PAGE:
In the bringing in to prisoners of a barrel of hard tack, a barrel of brown sugar was brought by mistake, and before the error could be remedied, the sugar was devoured by the officers who had not tasted anything sweet for a long time.
On November 19th, about one-half of the 600 were taken
to Hilton Head, S. C., arriving there the next day. Here retaliation was
Lamps were burning all the time and the rats were cooked over them. After the rats were all consumed, dogs and cats which came in the way were caught and speedily devoured. One old bob-tail gray cat long escaped, but was finally caught and a feast made over it.
Lieutenant S. H. Hawes, of Richmond, narrowly missed
a feast on a fat dog, which came about thus:
"Ponto" was a beautiful half-grown, well-fed, fat setter puppy, belonging to the Federal officer in charge of our guard. This young dog came to our quarters every day to have a frolic with the prisoners. Hawes agreed to accept invitation and to eat some of the dog supper when prepared, for the puppy was young, cleanly-washed, fat and healthy.
Perkins thereupon agreed to catch and kill "Ponto" and prepare the feast. The next morning the dog came bounding into the prison yard as soon as the gate was opened, as was his habit, but most positively declined all of Perkins' advances, notwithstanding his friendship heretofore. As soon as he looked into Perkins' eyes doubt took possession of him.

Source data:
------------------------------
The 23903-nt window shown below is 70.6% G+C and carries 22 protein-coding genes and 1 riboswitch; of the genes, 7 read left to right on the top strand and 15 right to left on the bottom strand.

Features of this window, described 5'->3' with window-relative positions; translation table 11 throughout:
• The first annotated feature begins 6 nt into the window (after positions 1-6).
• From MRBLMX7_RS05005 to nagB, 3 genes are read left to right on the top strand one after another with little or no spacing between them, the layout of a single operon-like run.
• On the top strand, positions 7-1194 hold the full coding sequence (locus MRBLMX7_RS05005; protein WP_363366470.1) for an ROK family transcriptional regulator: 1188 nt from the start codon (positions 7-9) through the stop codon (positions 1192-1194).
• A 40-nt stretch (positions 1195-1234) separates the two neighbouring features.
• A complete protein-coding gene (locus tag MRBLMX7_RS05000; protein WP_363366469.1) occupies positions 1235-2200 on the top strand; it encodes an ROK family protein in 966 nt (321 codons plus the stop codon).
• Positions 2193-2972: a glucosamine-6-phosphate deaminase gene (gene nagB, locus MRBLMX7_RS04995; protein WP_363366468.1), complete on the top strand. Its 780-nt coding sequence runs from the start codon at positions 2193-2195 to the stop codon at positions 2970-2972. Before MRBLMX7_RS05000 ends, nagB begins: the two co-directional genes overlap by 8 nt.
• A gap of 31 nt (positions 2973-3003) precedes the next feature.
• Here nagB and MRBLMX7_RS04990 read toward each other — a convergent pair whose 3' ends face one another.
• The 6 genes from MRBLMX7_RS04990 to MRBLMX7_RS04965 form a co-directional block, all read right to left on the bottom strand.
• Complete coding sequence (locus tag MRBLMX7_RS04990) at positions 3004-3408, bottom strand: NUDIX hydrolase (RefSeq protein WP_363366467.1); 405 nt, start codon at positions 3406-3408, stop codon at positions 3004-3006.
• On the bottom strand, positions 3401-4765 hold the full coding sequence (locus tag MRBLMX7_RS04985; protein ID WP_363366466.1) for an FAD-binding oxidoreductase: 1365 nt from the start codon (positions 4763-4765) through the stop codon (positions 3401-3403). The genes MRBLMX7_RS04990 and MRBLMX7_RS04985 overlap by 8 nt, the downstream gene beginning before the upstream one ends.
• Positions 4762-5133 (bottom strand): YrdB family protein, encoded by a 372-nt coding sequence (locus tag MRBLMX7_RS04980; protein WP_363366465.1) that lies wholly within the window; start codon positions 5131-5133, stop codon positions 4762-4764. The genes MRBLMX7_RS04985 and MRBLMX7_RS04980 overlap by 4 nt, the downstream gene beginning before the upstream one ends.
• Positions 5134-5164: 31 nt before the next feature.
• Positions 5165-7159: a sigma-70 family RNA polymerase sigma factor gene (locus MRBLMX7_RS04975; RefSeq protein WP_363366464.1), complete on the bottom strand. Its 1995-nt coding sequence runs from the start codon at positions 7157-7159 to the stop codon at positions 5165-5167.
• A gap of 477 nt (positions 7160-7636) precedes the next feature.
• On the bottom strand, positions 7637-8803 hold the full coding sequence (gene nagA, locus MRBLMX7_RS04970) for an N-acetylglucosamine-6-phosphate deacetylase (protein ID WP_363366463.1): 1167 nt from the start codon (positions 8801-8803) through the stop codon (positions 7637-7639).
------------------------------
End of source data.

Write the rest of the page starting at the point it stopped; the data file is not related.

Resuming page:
"Ponto" sniffed danger in the air, tucked tail and ran for the gate, and foreswore his prison friends ever after. His unreasoning suspicions prevented the feast.
Captain R. E. Frayser, also of Richmond, was the most active man in the grape-vine telegraph business. What news he couldn't bring in wasn't worth knowing. His having been in the Signal Corps possibly accounted for his success in that line.
Grape-vine news was terribly twisted and rarely straight.
Nevertheless it gave us something to talk about.
When forty-five days expired flour, meat and bread were brought in and wood needed for cooking, utensils furnished and the men were allowed all they wanted to eat.
After such a long deprivation, many killed themselves from overeating. The meal was old and wormy, but it had to be eaten. Those who had survived the trying ordeal through which we passed, were taken from Hilton Head on the 5th of March, 1865, and carried to Fort Monroe on the 8th of March, after a very rough trip at sea.
From there we were taken to Fort Wool, and on the 11th of March, sailed for Fort Delaware, where we landed on the 12th, next day.
Of the 600 whose names were called at Johnston's Island on the 9th of February, 1864, only 293 of the number answered the call at Fort Delaware on their return after months of perils, trials, sufferings and tribulations.
Fort Delaware, taken altogether, was the dirtiest, filthiest and most unhealthy prison I ever saw, and I was there three times during my captivity. The remnant of the 600 remained at Fort Delaware until the general exchange in June, 1865.
F. C. BARNES.
Captain R. E. Frayser's Experience.
Captain Frayser was very reluctant in agreeing to write out some of his reminiscences of the imprisonment of the 600 at Morris Island. While a great portion of his time has been devoted to journalism since the war, he has written very little about the conflict between the States, nor does he talk much about it. The whole of his time is now given to the practice of law, and he is going well in this profession. The narrative written by Captain Frayser follows:
"In August, 1864, orders were issued by the Federal
Government that 600 Confederate officers confined at Fort Delaware should